This isn’t really a opinion poll, but its the same sort of rubbish media reporting of surveys. The Sunday Telegraph had a survey at the weekend which claimed “only one in five schools are­ planning to perform a traditional nativity play this year.” It showed no such thing.

The results showed 64% of the primary schools they surveyed were putting on a religious nativity play, the headlines about only one in five were based on taking only what they called “traditional” nativity plays, excluding all the modern versions. Personally you might find all the modernised musical nativity plays appallingly cheesy, but things like “Hosanna Rocks”, “Whoops-a-Daisy Angel” and so on are nativity plays: they do involve angels, censuses, Bethlehem, Herod, baby Jesus being born in a manger and so on. They also sometimes involve bashful sheep, or stuck up angels or other peripheral nonsense or alternative POVs, but the core story is there. They might well be an affront to good taste, but not a threat to Christianity.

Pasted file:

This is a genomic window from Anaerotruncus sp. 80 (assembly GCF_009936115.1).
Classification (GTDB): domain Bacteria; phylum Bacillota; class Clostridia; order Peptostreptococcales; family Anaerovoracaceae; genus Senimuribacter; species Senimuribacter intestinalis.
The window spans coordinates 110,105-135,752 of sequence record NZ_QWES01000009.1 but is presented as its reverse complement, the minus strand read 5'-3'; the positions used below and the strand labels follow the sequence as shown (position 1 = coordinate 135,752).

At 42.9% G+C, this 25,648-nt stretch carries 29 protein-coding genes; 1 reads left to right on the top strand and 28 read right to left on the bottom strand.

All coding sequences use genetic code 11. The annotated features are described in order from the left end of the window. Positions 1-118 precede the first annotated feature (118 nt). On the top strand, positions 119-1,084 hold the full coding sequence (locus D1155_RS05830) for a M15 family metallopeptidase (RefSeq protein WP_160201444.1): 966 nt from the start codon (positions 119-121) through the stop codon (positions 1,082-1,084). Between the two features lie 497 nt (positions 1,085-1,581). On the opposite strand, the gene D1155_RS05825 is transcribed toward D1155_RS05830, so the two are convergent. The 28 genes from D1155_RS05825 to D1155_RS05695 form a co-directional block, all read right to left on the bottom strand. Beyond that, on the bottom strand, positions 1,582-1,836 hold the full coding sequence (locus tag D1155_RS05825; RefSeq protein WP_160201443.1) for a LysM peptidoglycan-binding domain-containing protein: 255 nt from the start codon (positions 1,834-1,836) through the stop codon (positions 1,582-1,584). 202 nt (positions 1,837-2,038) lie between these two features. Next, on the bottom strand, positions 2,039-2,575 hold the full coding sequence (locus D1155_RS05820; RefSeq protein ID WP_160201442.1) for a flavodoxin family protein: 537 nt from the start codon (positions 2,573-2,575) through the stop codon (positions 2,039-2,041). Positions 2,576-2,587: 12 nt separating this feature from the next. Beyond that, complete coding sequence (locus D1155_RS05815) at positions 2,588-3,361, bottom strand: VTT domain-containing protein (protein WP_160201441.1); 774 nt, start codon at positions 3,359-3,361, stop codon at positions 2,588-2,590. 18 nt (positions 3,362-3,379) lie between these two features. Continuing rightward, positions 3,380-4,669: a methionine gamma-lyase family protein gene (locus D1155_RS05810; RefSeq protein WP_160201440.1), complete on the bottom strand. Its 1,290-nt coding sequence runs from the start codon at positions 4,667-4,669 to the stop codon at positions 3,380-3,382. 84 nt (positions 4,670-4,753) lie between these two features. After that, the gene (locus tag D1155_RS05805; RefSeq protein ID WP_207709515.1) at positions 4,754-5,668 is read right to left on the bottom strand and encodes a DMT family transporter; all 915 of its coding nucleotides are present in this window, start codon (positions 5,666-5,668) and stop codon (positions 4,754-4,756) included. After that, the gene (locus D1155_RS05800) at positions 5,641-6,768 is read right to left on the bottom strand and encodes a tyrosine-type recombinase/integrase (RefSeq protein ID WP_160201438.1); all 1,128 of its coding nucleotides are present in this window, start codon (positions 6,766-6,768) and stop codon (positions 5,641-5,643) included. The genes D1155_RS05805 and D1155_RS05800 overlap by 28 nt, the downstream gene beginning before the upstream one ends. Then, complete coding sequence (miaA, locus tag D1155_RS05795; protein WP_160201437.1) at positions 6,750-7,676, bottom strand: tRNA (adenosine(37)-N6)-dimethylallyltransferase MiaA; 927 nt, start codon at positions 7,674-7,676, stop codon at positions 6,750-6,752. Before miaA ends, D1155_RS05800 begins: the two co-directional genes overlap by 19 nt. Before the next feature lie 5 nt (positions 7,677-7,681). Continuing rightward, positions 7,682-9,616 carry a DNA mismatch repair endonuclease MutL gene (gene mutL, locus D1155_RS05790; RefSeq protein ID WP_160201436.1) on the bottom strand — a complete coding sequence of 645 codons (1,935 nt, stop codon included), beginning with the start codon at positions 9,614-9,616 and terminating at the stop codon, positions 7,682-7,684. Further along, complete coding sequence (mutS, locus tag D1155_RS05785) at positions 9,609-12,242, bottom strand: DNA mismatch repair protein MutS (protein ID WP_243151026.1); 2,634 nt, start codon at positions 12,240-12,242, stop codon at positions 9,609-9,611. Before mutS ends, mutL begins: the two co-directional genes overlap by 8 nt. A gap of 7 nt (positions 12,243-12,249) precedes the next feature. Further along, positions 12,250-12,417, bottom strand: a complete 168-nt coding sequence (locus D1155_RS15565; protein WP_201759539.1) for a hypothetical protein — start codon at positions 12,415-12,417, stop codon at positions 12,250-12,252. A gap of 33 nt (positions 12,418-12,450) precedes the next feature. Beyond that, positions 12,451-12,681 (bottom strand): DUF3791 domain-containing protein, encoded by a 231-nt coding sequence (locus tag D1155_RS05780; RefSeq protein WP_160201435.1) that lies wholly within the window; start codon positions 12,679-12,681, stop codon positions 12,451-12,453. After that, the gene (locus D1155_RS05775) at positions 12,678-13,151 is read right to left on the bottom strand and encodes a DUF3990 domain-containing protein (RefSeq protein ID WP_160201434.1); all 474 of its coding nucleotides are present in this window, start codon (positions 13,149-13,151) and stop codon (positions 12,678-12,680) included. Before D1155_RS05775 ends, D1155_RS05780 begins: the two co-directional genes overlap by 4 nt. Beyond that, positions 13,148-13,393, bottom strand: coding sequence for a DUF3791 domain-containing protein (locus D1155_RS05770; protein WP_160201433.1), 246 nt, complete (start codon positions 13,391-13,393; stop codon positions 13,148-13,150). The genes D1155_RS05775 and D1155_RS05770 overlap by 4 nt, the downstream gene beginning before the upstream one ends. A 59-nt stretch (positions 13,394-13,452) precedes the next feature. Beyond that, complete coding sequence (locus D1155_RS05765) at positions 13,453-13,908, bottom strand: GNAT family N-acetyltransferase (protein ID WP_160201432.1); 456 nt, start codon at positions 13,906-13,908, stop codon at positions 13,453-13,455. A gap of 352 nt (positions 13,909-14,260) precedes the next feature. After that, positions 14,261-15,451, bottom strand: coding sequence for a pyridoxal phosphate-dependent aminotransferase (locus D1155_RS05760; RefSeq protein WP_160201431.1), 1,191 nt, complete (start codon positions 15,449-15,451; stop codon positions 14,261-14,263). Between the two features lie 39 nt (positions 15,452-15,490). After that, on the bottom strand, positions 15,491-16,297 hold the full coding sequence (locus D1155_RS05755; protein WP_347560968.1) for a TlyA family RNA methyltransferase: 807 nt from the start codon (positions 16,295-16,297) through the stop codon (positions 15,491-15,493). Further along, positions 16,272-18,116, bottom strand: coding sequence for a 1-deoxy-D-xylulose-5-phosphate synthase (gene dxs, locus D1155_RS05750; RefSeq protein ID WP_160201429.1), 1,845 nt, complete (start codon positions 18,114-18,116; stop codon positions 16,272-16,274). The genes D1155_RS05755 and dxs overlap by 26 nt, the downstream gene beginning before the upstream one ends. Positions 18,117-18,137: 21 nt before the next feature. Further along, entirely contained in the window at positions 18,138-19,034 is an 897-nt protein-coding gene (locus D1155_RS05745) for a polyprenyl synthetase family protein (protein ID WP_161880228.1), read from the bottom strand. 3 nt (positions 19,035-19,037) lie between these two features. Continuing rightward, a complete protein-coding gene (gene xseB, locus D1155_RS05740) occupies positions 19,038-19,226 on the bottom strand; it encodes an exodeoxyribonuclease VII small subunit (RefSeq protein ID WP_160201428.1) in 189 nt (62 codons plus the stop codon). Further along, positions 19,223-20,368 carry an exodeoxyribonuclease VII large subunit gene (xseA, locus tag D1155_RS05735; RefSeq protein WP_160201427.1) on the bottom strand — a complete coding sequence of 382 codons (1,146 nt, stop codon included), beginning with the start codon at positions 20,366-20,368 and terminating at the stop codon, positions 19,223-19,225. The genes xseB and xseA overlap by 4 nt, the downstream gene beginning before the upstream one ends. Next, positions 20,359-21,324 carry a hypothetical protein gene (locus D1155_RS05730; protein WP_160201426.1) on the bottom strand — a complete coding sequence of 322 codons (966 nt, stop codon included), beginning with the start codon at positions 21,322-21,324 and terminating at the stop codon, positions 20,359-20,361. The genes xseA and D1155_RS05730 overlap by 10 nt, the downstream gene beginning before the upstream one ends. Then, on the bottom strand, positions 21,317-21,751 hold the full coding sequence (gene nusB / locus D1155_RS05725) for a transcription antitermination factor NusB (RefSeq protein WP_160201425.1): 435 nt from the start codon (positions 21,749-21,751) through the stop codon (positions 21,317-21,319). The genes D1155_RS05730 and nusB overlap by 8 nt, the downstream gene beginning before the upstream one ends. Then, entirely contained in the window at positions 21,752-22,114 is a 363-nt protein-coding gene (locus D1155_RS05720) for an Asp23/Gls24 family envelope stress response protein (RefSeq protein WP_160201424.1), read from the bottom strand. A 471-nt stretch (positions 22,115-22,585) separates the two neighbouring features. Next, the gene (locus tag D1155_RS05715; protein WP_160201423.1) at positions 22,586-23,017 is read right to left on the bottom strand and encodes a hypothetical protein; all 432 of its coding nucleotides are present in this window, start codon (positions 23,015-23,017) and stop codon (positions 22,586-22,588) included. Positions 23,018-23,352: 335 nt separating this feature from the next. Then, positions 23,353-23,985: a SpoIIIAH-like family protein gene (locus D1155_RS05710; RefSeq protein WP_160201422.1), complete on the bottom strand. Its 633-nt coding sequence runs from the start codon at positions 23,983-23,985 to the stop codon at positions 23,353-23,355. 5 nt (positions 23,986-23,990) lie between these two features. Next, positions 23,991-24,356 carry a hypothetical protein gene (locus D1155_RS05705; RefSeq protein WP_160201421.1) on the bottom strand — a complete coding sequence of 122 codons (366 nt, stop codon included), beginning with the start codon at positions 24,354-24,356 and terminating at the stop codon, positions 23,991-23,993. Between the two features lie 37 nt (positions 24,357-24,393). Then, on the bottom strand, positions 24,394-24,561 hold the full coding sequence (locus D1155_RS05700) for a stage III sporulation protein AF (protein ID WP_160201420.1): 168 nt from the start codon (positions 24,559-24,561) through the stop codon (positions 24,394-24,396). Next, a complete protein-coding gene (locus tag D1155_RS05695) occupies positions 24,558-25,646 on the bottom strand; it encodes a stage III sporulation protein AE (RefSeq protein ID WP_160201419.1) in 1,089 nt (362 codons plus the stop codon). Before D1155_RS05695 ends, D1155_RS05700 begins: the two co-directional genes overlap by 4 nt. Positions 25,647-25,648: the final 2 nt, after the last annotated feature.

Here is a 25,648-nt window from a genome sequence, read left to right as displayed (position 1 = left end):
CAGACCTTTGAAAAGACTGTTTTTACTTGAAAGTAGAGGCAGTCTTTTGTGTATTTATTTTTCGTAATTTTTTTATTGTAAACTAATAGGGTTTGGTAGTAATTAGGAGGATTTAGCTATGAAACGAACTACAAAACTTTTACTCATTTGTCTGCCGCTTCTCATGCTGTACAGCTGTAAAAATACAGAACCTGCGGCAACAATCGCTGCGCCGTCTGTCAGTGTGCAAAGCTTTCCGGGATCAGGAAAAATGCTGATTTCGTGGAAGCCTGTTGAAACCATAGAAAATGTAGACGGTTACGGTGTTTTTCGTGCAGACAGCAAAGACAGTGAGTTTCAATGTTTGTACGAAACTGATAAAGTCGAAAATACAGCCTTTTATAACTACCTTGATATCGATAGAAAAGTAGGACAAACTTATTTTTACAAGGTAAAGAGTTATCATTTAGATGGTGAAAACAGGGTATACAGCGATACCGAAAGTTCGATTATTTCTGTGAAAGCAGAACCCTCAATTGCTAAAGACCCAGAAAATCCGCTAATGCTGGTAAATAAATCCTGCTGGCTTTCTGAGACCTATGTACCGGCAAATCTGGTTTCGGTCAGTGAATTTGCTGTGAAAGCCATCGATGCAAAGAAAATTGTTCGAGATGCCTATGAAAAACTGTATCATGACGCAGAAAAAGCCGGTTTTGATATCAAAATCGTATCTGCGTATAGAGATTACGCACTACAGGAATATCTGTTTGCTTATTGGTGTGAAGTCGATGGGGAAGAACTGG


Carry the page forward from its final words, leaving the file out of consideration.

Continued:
Why does it matter? Well, anyone reading the Sunday Telegraph story with a critical eye will have picked up the real picture, but after that people will quote the headlines and give a false picture. Mark Pritchard has an adjournment debate this week on ‘Christianophobia’ and is quoted as saying that the debate is particularly topical, “as recent findings suggested four fifths of schools were not staging nativity plays this year”. There it goes – dodgy representation of survey findings and, two days later, we have a bit of misinformation happily ensconced in the debate that will probably crop up for years to come.